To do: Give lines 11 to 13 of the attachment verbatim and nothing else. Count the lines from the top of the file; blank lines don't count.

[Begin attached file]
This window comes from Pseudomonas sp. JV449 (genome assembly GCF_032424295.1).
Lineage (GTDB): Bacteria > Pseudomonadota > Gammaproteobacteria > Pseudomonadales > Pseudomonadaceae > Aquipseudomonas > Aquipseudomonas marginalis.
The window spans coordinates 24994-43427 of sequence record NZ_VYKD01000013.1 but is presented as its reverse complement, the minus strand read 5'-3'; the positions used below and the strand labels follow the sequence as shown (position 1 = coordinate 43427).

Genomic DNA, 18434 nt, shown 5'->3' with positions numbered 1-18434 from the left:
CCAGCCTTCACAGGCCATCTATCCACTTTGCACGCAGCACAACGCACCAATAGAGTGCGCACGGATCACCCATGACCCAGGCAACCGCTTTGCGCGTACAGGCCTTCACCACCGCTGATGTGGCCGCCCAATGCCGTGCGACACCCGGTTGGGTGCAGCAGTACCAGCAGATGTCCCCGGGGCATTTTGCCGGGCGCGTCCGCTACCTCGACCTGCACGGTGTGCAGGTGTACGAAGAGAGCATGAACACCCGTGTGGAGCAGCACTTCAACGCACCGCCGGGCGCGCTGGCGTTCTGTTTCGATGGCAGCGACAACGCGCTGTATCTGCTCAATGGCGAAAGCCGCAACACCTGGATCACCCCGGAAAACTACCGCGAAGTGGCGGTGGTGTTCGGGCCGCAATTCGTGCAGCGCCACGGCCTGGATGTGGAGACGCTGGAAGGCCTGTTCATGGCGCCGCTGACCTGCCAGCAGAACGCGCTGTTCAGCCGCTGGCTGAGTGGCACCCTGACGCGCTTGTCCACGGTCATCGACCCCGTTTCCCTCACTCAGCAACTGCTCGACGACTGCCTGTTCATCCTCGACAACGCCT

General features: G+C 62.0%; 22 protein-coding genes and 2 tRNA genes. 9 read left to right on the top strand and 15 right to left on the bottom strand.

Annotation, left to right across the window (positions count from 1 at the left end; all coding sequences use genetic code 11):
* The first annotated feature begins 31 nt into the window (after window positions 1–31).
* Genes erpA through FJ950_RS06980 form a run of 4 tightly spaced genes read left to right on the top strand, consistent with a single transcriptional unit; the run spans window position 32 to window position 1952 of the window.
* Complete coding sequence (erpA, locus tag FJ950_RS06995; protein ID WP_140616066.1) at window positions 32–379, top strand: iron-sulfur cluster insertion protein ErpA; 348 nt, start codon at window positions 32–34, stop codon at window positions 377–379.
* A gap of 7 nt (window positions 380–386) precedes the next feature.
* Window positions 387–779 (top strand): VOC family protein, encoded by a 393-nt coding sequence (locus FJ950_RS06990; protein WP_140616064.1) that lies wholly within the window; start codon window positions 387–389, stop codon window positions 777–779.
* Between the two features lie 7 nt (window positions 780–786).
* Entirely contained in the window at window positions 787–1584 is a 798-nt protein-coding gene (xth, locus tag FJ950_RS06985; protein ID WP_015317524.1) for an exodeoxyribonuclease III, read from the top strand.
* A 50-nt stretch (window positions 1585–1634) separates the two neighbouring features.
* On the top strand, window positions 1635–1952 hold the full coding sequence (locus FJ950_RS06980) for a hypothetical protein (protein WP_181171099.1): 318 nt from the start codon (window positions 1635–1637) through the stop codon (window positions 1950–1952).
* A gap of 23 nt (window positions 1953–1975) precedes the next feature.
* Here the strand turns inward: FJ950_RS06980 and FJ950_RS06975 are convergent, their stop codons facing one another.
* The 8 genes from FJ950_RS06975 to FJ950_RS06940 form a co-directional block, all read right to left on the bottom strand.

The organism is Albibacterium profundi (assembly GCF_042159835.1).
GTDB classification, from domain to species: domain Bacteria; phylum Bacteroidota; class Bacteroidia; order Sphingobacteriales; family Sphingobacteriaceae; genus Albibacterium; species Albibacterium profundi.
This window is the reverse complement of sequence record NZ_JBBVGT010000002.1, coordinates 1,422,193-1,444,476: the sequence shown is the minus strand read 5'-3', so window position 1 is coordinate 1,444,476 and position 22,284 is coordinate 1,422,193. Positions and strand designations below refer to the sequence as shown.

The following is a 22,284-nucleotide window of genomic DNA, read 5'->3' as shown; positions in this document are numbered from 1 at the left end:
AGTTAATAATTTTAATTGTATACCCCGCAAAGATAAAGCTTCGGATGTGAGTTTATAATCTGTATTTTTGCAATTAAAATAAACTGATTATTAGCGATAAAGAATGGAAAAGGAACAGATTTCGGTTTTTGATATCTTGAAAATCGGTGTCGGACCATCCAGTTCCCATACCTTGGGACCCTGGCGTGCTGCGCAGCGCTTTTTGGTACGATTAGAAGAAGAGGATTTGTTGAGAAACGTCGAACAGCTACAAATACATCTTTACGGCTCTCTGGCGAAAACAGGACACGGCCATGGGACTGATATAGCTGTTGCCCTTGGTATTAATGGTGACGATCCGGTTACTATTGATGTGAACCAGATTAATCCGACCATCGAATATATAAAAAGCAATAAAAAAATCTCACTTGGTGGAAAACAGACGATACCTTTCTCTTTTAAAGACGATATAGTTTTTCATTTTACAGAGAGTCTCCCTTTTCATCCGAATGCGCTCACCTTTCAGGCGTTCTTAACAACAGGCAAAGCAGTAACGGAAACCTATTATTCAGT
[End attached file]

* A gap of 7 nt (window positions 380–386) precedes the next feature.
* Window positions 387–779 (top strand): VOC family protein, encoded by a 393-nt coding sequence (locus FJ950_RS06990; protein WP_140616064.1) that lies wholly within the window; start codon window positions 387–389, stop codon window positions 777–779.
* Between the two features lie 7 nt (window positions 780–786).